It’s a cynical world, and there isn’t much to do about it. I grab rare glimpses of virtue whenever I can, but I’m seldom overwhelmed with opportunities. A couple weeks ago, however, we all caught sight of incredible bravery, strength of character and guts, and I couldn’t let the event pass without taking note.
But before I go into that, I need to clarify what I believe Hollywood’s standard definition of an actress is: a body. If the body can recite lines of dialogue somewhat convincingly, so much the better.
As an actress moves into the field of celebrity, how she looks becomes even more important to the grist mill. Is she getting fatter? Is she sickly thin? Is her hair short, long, thick, thinning? None of this really relates to her acting ability, but all of it seems to be preeminent on the minds of the Tinseltown machinery. I haven’t seen Angelina Jolie’s turn in last year’s A Mighty Heart. Maybe she’s really great in it. I don’t know. But I know that her biggest roles, from the animated Beowulf to the Tomb Raider flicks and this summer’s Wanted, have relied very heavily on her looks. That’s just Hollywood and, in all honesty, it’s always been that way. Above and beyond possessing talent, an actress has to look good, and so the maintenance of the body becomes almost an all-consuming task.
Cut to the shocking announcement. Christina Applegate, only in her 30s, was diagnosed with breast cancer. We came to know her almost 20 years ago as the ditzy, slutty Kelly Bundy on Fox’s Married … With Children. She was, to be blunt about it, the eye candy of the show, but she also had sharp comic timing. She wouldn’t get enough credit for it until a couple decades later, when she held her own with the big silly boys in Anchorman: The Legend of Ron Burgundy (2004), and even though the premise of her role was, again, the hot object of affection, she handled it beautifully as the nemesis of Will Ferrell’s egomaniacal newscaster.
Her most recent role, in ABC’s dramedy Samantha Who?, has allowed her to work all of these aspects, showing range, an adeptness at wordplay, and the occasional bit of slapstick here and there. She had proven again and again she was more than a body, but for many, she would always be Kelly Bundy.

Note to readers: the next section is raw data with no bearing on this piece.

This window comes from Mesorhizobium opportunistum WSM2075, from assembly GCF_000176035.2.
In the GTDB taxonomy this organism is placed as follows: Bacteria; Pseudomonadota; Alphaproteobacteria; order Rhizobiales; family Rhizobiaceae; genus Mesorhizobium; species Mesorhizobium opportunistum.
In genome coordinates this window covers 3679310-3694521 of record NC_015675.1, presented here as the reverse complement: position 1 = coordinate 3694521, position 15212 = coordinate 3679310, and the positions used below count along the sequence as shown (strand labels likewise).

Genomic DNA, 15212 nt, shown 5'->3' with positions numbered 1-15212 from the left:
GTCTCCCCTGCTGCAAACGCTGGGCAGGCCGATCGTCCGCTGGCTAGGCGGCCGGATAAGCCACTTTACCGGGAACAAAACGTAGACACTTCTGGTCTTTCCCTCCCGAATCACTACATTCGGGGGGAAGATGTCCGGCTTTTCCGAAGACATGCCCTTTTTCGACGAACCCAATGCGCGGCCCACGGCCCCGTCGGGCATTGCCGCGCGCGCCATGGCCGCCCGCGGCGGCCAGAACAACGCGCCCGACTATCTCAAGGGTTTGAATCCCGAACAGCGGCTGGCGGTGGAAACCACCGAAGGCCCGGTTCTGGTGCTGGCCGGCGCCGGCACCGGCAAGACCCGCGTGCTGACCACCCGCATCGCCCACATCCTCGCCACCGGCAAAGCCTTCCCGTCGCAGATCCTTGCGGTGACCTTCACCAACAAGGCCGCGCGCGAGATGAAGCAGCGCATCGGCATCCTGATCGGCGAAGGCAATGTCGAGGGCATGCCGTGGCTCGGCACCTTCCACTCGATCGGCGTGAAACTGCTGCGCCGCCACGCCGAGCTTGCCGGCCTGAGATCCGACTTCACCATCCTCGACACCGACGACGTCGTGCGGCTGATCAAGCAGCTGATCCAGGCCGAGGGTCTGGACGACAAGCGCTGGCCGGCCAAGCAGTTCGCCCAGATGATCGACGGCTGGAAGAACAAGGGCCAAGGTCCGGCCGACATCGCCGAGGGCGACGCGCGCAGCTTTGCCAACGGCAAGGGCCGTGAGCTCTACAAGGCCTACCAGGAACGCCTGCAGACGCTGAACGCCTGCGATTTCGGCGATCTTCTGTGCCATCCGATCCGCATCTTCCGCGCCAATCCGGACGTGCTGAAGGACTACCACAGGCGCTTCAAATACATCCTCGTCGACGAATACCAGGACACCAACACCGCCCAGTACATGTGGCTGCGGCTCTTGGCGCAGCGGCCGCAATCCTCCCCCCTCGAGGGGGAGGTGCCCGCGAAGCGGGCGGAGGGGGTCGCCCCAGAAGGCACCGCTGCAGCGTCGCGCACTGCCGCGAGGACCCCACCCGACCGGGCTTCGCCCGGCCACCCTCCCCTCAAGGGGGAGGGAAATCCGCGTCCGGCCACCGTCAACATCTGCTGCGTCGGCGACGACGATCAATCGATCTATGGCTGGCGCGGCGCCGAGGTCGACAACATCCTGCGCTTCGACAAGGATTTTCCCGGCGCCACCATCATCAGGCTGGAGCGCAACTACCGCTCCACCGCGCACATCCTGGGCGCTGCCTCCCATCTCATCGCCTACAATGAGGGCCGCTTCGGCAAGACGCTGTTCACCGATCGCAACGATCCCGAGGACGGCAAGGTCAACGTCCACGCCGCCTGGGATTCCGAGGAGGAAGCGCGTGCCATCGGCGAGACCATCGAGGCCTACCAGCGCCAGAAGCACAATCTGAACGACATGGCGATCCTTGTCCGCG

Her mom had had cancer as well, so Applegate knew exactly what the family history entailed. She also knew that, although many doctors will say they “got all of it,” the rates of recurrence and spreading are alarming. When confronted with the options, I’d assume most actresses would tend to factor in what is best for the body versus what is best for their overall health.
A year of chemotherapy and radiation is hell, but it isn’t as invasive as a mastectomy. Yet daring to focus on the big picture of her health versus the effect procedures might have on her physique, Applegate did what I believe many stars would consider the last resort: She went through with the mastectomy. Even more remarkable — double mastectomy. She wasn’t about to take that heartbreaking risk when the tests come back and remission has failed.
Did I mention that Christina Applegate is my hero?
It isn’t the first time she’s shown intense courage. In her efforts to become more than just the actress who once played Kelly Bundy, she took on the daunting task of reviving Sweet Charity on Broadway in 2005; the production folded before it even got put up. The rumor is she fronted her own money to get the production going again.